What it is:
Work to restore the historic Red’s Jazz Shoe Shine Parlor and re-establish the building as a community hub for the city’s North End neighborhood has been underway for at least a few years now. The organization responsible for the project, Northend Christian CDC (NECCDC), could receive a major fundraising boost by way of the Michigan Economic Development Corporation, which has promised a $50,000 matching grant to NECCDC should the organization successfully complete a $50,000 crowdfunding campaign.
A cultural touchstone:
Red’s Jazz Shoe Shine Parlor first opened on Oakland Avenue in 1949 and became a cultural touchstone of the predominantly Black neighborhood. Doubling as a speakeasy, Red’s stage has hosted an impressive group of legendary Detroit artists over the years, including Aretha Franklin, Smokey Robinson, The Temptations, and more.
[Read more about the history of Red’s Jazz Shoe Shine Parlor on Model D
NECCDC is restoring the historic landmark as a community asset, renovating the space to become the brick-and-mortar home of Black Bottom Garden Center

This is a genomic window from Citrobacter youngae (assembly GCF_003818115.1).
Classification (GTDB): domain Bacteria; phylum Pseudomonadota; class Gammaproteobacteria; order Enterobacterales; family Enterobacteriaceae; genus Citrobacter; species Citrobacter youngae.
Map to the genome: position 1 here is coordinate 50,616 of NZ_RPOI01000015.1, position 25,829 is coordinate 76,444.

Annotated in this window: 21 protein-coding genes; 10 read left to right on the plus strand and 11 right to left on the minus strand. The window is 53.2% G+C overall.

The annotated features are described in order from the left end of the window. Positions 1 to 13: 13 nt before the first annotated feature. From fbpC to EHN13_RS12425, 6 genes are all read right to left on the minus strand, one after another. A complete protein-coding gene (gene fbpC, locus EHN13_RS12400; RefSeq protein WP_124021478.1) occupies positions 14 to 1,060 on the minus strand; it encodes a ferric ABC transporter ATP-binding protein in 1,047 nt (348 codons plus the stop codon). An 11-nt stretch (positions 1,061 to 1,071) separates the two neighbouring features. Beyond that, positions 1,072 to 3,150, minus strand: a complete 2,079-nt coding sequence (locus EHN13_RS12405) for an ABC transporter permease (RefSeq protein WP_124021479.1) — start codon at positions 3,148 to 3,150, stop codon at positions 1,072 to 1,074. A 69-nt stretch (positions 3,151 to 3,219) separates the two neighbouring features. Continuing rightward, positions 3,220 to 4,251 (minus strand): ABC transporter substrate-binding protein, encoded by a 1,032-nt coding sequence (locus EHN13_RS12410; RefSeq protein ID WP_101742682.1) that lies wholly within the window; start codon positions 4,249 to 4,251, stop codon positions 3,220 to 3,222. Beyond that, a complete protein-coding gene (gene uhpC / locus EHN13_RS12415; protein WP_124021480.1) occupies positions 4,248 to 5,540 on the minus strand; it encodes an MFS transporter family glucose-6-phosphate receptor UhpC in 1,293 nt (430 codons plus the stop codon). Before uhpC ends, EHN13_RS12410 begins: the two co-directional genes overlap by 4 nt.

, a worker-owned cooperative founded by four local Black women. Also planned is the construction of a food and arts incubator, outdoor venue, outdoor stage, and more.
How you can help:
Red’s Jazz Shoe Shine Parlor is currently taking part in the Public Spaces Community Places program, the placemaking initiative from the Michigan Economic Development Corporation (MEDC). If the NECCDC successfully raises $50,000 by Tuesday, Sept. 28, the MEDC will contribute an additional $50,000 to the project.
The crowdfunding campaign is being hosted by the Michigan-based Patronicity platform, which can be viewed online
. As of presstime, the campaign has raised $44,750 of its $50,000 goal.
What they’re saying:
“The matching grant funds will support our goal in securing our future brick and mortar location for the Black Bottom Garden Center and will expand our public space. We look forward to being part of the rejuvenation of the Oakland Avenue business corridor,” says Djenaba Ali, co-op owner of the Black Bottom Garden Center.
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